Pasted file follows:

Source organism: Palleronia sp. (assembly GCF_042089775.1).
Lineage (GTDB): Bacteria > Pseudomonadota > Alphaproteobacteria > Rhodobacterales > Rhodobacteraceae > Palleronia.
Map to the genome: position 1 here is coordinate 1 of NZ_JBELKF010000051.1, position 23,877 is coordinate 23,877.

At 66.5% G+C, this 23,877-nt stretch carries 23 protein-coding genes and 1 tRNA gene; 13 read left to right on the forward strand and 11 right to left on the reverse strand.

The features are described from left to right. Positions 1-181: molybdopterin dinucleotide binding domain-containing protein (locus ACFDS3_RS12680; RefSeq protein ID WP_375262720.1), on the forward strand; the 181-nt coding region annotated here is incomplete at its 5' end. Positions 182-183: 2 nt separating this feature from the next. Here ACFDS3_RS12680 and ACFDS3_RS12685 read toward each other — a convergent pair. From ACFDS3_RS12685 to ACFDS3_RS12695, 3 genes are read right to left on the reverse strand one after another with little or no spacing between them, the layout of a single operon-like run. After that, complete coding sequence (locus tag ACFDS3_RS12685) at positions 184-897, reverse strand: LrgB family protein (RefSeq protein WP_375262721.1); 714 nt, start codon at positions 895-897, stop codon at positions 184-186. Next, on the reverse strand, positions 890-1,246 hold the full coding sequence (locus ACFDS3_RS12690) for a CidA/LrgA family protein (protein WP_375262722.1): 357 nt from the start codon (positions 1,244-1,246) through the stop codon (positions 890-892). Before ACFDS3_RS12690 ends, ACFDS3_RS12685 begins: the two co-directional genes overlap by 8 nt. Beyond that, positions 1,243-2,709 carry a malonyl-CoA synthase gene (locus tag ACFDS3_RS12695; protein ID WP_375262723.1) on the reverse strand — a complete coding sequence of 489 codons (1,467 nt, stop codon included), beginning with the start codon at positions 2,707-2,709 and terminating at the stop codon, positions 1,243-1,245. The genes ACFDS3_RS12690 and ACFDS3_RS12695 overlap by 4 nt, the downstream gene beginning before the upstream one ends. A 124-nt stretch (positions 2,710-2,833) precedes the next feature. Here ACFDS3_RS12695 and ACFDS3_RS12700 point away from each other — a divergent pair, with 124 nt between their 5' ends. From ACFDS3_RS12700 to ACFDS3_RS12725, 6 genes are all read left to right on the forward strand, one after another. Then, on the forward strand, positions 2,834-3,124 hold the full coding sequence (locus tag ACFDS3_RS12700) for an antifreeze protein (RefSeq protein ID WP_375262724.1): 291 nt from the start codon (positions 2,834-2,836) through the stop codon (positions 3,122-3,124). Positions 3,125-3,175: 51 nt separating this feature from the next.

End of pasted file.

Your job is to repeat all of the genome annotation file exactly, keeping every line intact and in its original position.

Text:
Source organism: Palleronia sp. (assembly GCF_042089775.1).
Lineage (GTDB): Bacteria > Pseudomonadota > Alphaproteobacteria > Rhodobacterales > Rhodobacteraceae > Palleronia.
Map to the genome: position 1 here is coordinate 1 of NZ_JBELKF010000051.1, position 23,877 is coordinate 23,877.

At 66.5% G+C, this 23,877-nt stretch carries 23 protein-coding genes and 1 tRNA gene; 13 read left to right on the forward strand and 11 right to left on the reverse strand.

The features are described from left to right. Positions 1-181: molybdopterin dinucleotide binding domain-containing protein (locus ACFDS3_RS12680; RefSeq protein ID WP_375262720.1), on the forward strand; the 181-nt coding region annotated here is incomplete at its 5' end. Positions 182-183: 2 nt separating this feature from the next. Here ACFDS3_RS12680 and ACFDS3_RS12685 read toward each other — a convergent pair. From ACFDS3_RS12685 to ACFDS3_RS12695, 3 genes are read right to left on the reverse strand one after another with little or no spacing between them, the layout of a single operon-like run. After that, complete coding sequence (locus tag ACFDS3_RS12685) at positions 184-897, reverse strand: LrgB family protein (RefSeq protein WP_375262721.1); 714 nt, start codon at positions 895-897, stop codon at positions 184-186. Next, on the reverse strand, positions 890-1,246 hold the full coding sequence (locus ACFDS3_RS12690) for a CidA/LrgA family protein (protein WP_375262722.1): 357 nt from the start codon (positions 1,244-1,246) through the stop codon (positions 890-892). Before ACFDS3_RS12690 ends, ACFDS3_RS12685 begins: the two co-directional genes overlap by 8 nt. Beyond that, positions 1,243-2,709 carry a malonyl-CoA synthase gene (locus tag ACFDS3_RS12695; protein ID WP_375262723.1) on the reverse strand — a complete coding sequence of 489 codons (1,467 nt, stop codon included), beginning with the start codon at positions 2,707-2,709 and terminating at the stop codon, positions 1,243-1,245. The genes ACFDS3_RS12690 and ACFDS3_RS12695 overlap by 4 nt, the downstream gene beginning before the upstream one ends. A 124-nt stretch (positions 2,710-2,833) precedes the next feature. Here ACFDS3_RS12695 and ACFDS3_RS12700 point away from each other — a divergent pair, with 124 nt between their 5' ends. From ACFDS3_RS12700 to ACFDS3_RS12725, 6 genes are all read left to right on the forward strand, one after another. Then, on the forward strand, positions 2,834-3,124 hold the full coding sequence (locus tag ACFDS3_RS12700) for an antifreeze protein (RefSeq protein ID WP_375262724.1): 291 nt from the start codon (positions 2,834-2,836) through the stop codon (positions 3,122-3,124). Positions 3,125-3,175: 51 nt separating this feature from the next.